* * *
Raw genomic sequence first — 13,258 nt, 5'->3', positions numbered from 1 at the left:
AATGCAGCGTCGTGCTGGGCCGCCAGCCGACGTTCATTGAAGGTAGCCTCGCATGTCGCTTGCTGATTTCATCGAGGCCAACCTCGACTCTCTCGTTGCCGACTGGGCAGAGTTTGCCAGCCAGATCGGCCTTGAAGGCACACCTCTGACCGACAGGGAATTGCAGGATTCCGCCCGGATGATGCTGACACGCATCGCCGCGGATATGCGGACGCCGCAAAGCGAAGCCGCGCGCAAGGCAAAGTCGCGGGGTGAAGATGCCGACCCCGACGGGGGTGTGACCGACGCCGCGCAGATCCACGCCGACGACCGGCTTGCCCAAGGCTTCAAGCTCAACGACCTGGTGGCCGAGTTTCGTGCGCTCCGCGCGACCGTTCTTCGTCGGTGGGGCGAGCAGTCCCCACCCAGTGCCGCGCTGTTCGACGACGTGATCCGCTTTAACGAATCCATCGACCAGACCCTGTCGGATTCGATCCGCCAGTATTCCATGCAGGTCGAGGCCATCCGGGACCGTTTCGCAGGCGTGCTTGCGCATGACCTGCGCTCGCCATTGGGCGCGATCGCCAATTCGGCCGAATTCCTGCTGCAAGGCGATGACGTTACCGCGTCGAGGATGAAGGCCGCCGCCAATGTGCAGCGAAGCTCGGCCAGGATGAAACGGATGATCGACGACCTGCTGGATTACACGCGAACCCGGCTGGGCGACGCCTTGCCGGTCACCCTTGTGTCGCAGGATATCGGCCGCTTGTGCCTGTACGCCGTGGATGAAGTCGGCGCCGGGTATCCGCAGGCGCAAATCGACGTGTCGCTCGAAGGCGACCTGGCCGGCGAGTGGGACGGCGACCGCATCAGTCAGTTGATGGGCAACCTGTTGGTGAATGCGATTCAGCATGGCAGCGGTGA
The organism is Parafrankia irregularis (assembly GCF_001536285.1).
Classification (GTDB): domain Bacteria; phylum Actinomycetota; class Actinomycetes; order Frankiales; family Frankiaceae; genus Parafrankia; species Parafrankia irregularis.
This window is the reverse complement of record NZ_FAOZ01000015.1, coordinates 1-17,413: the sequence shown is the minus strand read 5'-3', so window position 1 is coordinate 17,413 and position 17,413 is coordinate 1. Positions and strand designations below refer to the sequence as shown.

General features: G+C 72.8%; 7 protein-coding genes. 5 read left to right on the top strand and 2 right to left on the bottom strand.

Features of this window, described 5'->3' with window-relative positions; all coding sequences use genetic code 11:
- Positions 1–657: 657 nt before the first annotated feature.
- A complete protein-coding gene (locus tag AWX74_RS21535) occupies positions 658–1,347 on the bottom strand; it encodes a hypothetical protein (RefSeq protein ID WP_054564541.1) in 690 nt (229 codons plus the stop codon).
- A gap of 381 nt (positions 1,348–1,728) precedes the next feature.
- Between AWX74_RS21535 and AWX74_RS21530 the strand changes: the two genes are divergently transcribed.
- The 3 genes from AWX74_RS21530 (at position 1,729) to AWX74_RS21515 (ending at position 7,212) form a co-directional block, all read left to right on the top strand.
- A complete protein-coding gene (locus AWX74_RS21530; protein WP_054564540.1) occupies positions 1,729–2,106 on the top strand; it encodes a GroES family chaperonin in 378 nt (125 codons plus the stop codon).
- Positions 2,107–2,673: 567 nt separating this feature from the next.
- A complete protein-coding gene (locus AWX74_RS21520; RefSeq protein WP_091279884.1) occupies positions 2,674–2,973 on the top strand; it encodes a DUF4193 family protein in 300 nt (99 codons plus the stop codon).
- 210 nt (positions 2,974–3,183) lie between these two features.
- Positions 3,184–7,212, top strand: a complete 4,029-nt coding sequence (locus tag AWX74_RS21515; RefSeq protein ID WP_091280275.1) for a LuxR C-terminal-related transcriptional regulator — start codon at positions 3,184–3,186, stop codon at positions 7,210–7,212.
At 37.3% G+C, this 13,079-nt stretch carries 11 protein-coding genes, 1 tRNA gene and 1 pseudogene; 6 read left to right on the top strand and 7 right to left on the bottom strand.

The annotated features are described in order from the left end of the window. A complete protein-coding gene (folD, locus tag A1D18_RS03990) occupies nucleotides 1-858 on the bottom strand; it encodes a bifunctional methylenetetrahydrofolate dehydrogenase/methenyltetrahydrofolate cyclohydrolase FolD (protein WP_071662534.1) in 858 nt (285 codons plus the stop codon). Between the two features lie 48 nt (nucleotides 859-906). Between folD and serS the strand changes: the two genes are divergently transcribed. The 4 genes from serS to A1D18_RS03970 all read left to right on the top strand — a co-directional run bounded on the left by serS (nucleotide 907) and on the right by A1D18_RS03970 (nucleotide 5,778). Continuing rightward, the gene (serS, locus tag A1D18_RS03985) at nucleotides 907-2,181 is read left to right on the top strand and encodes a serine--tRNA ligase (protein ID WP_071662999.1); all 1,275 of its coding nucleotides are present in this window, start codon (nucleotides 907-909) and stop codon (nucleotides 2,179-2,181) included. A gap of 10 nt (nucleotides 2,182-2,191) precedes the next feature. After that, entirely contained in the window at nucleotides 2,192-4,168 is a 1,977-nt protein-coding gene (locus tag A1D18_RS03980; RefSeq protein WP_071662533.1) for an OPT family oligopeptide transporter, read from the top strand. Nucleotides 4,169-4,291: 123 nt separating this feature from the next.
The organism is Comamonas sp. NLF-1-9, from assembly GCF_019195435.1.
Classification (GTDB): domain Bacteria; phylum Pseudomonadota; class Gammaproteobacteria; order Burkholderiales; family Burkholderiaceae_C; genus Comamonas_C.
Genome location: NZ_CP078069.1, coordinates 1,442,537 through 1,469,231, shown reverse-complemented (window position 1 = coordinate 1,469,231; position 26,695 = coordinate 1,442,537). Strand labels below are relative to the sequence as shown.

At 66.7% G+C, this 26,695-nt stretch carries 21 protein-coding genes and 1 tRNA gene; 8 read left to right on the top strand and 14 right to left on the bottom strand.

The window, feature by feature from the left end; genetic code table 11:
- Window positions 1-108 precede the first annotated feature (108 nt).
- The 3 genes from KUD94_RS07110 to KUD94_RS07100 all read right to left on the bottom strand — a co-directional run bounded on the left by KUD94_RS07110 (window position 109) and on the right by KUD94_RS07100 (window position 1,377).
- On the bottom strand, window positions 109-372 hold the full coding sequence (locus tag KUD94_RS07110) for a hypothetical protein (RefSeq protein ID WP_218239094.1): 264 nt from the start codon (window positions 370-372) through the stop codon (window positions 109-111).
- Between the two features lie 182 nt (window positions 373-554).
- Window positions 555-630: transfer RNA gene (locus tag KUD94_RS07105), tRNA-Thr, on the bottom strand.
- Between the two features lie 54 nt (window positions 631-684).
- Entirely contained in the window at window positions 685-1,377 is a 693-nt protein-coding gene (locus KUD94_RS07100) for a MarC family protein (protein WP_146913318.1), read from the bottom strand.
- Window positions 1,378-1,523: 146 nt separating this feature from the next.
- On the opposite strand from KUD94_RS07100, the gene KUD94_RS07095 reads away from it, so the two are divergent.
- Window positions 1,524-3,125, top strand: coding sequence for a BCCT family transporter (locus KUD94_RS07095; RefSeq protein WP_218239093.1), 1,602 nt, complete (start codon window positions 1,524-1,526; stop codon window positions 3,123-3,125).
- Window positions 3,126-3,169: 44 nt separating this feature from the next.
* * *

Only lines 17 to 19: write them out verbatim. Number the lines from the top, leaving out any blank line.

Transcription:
- Positions 3,184–7,212, top strand: a complete 4,029-nt coding sequence (locus tag AWX74_RS21515; RefSeq protein ID WP_091280275.1) for a LuxR C-terminal-related transcriptional regulator — start codon at positions 3,184–3,186, stop codon at positions 7,210–7,212.
At 37.3% G+C, this 13,079-nt stretch carries 11 protein-coding genes, 1 tRNA gene and 1 pseudogene; 6 read left to right on the top strand and 7 right to left on the bottom strand.

The annotated features are described in order from the left end of the window. A complete protein-coding gene (folD, locus tag A1D18_RS03990) occupies nucleotides 1-858 on the bottom strand; it encodes a bifunctional methylenetetrahydrofolate dehydrogenase/methenyltetrahydrofolate cyclohydrolase FolD (protein WP_071662534.1) in 858 nt (285 codons plus the stop codon). Between the two features lie 48 nt (nucleotides 859-906). Between folD and serS the strand changes: the two genes are divergently transcribed. The 4 genes from serS to A1D18_RS03970 all read left to right on the top strand — a co-directional run bounded on the left by serS (nucleotide 907) and on the right by A1D18_RS03970 (nucleotide 5,778). Continuing rightward, the gene (serS, locus tag A1D18_RS03985) at nucleotides 907-2,181 is read left to right on the top strand and encodes a serine--tRNA ligase (protein ID WP_071662999.1); all 1,275 of its coding nucleotides are present in this window, start codon (nucleotides 907-909) and stop codon (nucleotides 2,179-2,181) included. A gap of 10 nt (nucleotides 2,182-2,191) precedes the next feature. After that, entirely contained in the window at nucleotides 2,192-4,168 is a 1,977-nt protein-coding gene (locus tag A1D18_RS03980; RefSeq protein WP_071662533.1) for an OPT family oligopeptide transporter, read from the top strand. Nucleotides 4,169-4,291: 123 nt separating this feature from the next.